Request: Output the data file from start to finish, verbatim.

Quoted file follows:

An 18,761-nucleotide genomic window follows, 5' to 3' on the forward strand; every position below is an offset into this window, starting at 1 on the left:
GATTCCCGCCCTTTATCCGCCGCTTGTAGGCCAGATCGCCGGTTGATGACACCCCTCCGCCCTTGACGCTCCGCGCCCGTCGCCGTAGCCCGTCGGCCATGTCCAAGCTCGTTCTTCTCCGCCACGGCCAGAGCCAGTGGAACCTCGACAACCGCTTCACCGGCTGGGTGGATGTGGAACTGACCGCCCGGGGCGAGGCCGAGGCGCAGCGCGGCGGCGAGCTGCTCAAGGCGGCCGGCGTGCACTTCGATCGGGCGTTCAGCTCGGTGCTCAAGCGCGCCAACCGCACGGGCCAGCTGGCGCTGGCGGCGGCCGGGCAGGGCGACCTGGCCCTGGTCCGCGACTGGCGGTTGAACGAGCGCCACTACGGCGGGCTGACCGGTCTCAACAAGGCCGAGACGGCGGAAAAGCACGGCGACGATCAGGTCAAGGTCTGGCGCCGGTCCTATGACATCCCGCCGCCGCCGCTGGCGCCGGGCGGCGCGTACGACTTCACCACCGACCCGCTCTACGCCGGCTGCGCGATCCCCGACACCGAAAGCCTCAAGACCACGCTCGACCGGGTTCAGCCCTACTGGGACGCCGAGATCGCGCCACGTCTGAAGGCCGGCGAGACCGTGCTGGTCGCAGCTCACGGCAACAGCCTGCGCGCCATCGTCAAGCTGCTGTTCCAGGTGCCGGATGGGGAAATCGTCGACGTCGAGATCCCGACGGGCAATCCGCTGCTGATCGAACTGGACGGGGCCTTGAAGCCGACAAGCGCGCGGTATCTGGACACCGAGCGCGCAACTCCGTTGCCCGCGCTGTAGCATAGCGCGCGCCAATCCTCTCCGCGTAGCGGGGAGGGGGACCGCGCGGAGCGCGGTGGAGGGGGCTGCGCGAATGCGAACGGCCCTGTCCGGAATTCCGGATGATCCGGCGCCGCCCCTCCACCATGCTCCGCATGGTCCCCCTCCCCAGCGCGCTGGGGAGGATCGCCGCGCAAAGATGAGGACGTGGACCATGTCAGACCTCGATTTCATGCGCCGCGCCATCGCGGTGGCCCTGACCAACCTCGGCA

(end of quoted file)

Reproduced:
An 18,761-nucleotide genomic window follows, 5' to 3' on the forward strand; every position below is an offset into this window, starting at 1 on the left:
GATTCCCGCCCTTTATCCGCCGCTTGTAGGCCAGATCGCCGGTTGATGACACCCCTCCGCCCTTGACGCTCCGCGCCCGTCGCCGTAGCCCGTCGGCCATGTCCAAGCTCGTTCTTCTCCGCCACGGCCAGAGCCAGTGGAACCTCGACAACCGCTTCACCGGCTGGGTGGATGTGGAACTGACCGCCCGGGGCGAGGCCGAGGCGCAGCGCGGCGGCGAGCTGCTCAAGGCGGCCGGCGTGCACTTCGATCGGGCGTTCAGCTCGGTGCTCAAGCGCGCCAACCGCACGGGCCAGCTGGCGCTGGCGGCGGCCGGGCAGGGCGACCTGGCCCTGGTCCGCGACTGGCGGTTGAACGAGCGCCACTACGGCGGGCTGACCGGTCTCAACAAGGCCGAGACGGCGGAAAAGCACGGCGACGATCAGGTCAAGGTCTGGCGCCGGTCCTATGACATCCCGCCGCCGCCGCTGGCGCCGGGCGGCGCGTACGACTTCACCACCGACCCGCTCTACGCCGGCTGCGCGATCCCCGACACCGAAAGCCTCAAGACCACGCTCGACCGGGTTCAGCCCTACTGGGACGCCGAGATCGCGCCACGTCTGAAGGCCGGCGAGACCGTGCTGGTCGCAGCTCACGGCAACAGCCTGCGCGCCATCGTCAAGCTGCTGTTCCAGGTGCCGGATGGGGAAATCGTCGACGTCGAGATCCCGACGGGCAATCCGCTGCTGATCGAACTGGACGGGGCCTTGAAGCCGACAAGCGCGCGGTATCTGGACACCGAGCGCGCAACTCCGTTGCCCGCGCTGTAGCATAGCGCGCGCCAATCCTCTCCGCGTAGCGGGGAGGGGGACCGCGCGGAGCGCGGTGGAGGGGGCTGCGCGAATGCGAACGGCCCTGTCCGGAATTCCGGATGATCCGGCGCCGCCCCTCCACCATGCTCCGCATGGTCCCCCTCCCCAGCGCGCTGGGGAGGATCGCCGCGCAAAGATGAGGACGTGGACCATGTCAGACCTCGATTTCATGCGCCGCGCCATCGCGGTGGCCCTGACCAACCTCGGCA